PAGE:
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How Putin’s move into Ukraine is making it harder to tame US inflation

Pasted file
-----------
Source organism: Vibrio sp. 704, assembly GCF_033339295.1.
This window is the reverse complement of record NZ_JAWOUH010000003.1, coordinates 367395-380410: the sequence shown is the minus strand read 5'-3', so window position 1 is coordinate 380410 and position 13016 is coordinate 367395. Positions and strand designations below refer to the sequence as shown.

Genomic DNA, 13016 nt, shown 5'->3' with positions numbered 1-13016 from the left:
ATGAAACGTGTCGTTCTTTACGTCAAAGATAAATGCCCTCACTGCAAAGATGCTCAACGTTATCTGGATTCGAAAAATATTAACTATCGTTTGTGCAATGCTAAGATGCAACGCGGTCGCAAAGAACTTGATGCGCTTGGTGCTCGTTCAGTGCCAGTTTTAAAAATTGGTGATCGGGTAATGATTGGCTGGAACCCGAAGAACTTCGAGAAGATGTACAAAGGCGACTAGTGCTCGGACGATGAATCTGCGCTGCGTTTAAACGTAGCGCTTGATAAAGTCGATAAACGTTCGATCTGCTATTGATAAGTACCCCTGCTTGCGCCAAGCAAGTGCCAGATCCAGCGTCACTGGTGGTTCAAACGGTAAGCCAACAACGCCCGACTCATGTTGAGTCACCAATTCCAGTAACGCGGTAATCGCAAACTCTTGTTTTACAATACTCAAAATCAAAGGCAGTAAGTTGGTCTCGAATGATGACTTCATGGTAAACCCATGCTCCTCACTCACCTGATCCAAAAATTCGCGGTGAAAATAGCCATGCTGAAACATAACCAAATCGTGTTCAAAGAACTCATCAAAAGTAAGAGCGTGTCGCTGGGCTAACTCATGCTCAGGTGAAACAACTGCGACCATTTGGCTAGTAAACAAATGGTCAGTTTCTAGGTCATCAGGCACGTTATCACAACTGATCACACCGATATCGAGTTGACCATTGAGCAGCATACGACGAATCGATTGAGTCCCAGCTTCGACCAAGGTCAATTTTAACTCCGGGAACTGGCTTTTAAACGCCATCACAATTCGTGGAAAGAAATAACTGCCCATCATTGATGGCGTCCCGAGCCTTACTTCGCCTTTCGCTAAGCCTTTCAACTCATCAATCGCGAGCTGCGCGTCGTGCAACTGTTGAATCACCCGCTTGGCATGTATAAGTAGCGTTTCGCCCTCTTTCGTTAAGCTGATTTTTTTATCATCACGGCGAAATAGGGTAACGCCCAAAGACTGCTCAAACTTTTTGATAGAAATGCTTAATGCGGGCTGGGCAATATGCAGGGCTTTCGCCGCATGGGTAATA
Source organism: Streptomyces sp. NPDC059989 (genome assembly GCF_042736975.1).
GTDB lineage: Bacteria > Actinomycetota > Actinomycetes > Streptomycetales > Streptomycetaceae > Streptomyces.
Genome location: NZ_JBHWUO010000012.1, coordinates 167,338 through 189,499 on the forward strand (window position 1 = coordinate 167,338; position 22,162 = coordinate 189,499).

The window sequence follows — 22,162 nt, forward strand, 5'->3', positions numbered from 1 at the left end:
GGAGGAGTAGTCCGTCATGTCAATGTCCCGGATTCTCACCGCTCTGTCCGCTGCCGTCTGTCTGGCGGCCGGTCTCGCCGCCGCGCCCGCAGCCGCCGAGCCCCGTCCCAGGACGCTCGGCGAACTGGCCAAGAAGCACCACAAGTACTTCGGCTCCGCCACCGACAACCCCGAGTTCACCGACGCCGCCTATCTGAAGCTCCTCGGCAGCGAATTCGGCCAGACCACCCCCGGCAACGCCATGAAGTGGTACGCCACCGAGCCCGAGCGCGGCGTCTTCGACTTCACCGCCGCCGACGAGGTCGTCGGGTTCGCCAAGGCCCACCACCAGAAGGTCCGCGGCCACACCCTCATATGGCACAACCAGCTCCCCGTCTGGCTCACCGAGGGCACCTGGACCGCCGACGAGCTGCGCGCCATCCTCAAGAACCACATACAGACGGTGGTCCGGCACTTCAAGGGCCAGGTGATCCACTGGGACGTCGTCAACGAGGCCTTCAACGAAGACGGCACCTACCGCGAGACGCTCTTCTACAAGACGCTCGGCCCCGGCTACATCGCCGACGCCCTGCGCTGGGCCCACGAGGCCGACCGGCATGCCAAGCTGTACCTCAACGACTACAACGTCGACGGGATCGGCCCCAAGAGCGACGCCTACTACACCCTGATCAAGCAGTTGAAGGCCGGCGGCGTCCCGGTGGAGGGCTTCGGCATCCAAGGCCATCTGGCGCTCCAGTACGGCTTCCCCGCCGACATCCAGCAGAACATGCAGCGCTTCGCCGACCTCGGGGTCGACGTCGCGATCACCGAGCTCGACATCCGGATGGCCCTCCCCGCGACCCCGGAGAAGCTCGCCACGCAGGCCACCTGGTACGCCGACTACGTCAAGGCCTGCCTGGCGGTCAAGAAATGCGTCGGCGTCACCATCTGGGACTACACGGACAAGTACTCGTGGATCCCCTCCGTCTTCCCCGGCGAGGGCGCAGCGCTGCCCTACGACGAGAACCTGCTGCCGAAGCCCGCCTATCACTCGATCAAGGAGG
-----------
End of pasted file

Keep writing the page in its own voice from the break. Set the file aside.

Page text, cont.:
US policymakers already dealing with inflation stuck at 40-year highs now have another challenge added to their list: Russia’s invasion of Ukraine. What happens a world away can affect American consumers’ pocketbooks because Russia is a major global producer of oil: If sanctions or strife put a crimp in Russia’s spigot to the world, that could send oil prices sharply higher. Those higher energy prices would hit the pocketbooks of everyday Americans already struggling with inflation that recently logged a 7.5% rise from last year. And they also could complicate the picture for the Federal Reserve, whose officials already have signaled they’ll be increasing key interest rates to try to cool down rising prices. Now, those officials might have to move more quickly — and at a greater pace than previously expected, an economic analyst told The Post. “Even before the Russian invasion, the Fed has been rapidly pivoting to withdraw monetary stimulus from the US economy,” Bill Adams, chief economist for Comerica Bank, told The Post, referring to the ultra-low interest rates and bond purchases that have goosed growth. “This crisis pressures them to move even faster,” he said. The Fed had planned to make incremental rate hikes during each of its remaining seven meetings this year. According to Adams, the Russian aggression in Ukraine will likely compel the Fed to push interest rate hikes even further. The US central bank is looking to cool inflation, which is at its highest rate in four decades. Last month the rate of inflation reached 7.5% year-over-year. “I see the Fed’s March decision as a coin toss between a 0.25% and a 0.50% rate hike,” he told The Post. Prior to the Russia-Ukraine crisis, Comerica analysts predicted four 0.25% rate hikes by the Fed in the calendar year. “With Russia now escalating, the Fed will most likely raise rates by 1.25% this year,” Adam said. Just how severe the long-term ramifications will be for Americans’ pocketbooks is unclear — so far it’s a “wild card,” Adams said. “Obviously the crisis could go any number of ways and by extension the range of economic outcomes is just as wide.” While Russia could destabilize Europe and cause short-term shocks, it is not considered a major player in the global economy. Adams notes that Ukrainian and Russian exports to the US have a negligible effect on the American economy, totaling just 0.03% and 0.01% of GDP, respectively. Energy imports from Russia account for just 0.1% of the US GDP, according to Adams. But the US economy could be indirectly affected if energy prices spike in Europe, which could depress European demand for US exports. Americans are also paying more at the pump as the price of global crude crept toward $100 a barrel. Rising gas prices will likely prolong inflation. Higher energy prices in the US could force Americans to show more restraint when spending on non-energy goods and services. The Dow shed more than 1% of its value on Tuesday while the Nasdaq also fell by more than 1.2%. The markets reacted to Putin’s decree on Sunday recognizing breakaway regions of Ukraine occupied by pro-Russian separatist forces as independent republics. Putin then ordered Russian troops into the regions as “peacekeepers” — a move that observers fear is a precursor to a full-scale invasion of Ukraine. The Biden administration has vowed to impose sanctions on the Kremlin in retaliation for any offensive actions against Ukraine. A top adviser to the president, Jon Finer, told CNN that Washington views Russia’s actions in the breakaway regions as tantamount to an “invasion” of Ukraine. One analyst told The Post he takes solace in the fact that Wall Street has averted even more catastrophic losses — for the time being. Dow and Nasdaq futures were down by as much as 3% before paring some of their losses just before the opening bell. “The geopolitical situation remains extremely serious, but as of now, Moscow hasn’t done a full-scale invasion in Ukraine and as a result will likely avoid some of the harsher sanctions,” said Ryan Detrick, chief market strategist for LPL Financial. “Global stock markets are showing a sigh of relief, as stocks are well off the levels we saw last night when futures opened.”

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